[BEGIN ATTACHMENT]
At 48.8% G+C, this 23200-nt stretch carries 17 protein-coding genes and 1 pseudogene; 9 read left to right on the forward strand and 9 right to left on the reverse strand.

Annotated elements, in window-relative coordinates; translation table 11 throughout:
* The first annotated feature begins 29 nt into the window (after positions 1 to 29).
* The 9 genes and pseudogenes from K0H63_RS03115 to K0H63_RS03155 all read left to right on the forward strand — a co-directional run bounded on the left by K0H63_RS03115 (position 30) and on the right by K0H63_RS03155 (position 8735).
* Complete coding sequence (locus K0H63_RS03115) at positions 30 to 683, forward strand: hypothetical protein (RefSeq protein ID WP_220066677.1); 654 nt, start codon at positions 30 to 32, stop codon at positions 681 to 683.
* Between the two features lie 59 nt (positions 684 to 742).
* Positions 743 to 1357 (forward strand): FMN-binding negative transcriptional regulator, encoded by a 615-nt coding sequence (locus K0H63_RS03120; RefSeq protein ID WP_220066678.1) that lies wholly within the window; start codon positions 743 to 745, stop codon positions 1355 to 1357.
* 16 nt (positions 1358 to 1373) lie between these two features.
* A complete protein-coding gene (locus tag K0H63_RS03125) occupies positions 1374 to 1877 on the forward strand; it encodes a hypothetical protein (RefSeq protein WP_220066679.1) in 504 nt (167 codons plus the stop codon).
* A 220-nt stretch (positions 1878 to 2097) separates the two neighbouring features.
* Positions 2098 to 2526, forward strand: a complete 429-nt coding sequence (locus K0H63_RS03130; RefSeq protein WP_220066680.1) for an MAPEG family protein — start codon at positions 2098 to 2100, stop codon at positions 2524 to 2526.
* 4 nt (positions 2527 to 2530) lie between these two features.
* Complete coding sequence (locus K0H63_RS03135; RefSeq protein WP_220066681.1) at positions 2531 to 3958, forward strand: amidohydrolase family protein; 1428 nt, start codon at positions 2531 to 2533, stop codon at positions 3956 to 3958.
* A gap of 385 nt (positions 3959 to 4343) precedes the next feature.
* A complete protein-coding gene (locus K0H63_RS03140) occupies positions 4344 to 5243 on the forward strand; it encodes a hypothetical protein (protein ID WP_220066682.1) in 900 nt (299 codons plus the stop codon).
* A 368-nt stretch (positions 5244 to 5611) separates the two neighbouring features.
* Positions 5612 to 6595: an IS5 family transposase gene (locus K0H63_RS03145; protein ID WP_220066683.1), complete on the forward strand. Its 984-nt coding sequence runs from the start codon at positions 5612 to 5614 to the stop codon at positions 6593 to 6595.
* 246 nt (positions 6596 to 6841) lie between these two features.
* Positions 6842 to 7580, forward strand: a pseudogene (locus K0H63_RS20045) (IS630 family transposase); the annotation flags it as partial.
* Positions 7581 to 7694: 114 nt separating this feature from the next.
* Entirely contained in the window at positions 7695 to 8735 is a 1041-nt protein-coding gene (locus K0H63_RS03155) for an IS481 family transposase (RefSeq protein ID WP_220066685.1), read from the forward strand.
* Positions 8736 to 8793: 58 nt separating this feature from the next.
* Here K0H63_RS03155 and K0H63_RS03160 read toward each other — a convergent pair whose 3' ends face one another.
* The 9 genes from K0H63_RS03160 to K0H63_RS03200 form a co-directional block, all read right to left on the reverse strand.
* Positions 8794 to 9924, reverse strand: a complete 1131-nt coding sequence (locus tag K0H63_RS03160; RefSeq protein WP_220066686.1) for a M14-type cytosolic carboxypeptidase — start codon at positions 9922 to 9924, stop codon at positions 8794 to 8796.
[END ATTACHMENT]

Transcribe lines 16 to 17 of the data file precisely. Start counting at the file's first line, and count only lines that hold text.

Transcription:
* A 368-nt stretch (positions 5244 to 5611) separates the two neighbouring features.
* Positions 5612 to 6595: an IS5 family transposase gene (locus K0H63_RS03145; protein ID WP_220066683.1), complete on the forward strand. Its 984-nt coding sequence runs from the start codon at positions 5612 to 5614 to the stop codon at positions 6593 to 6595.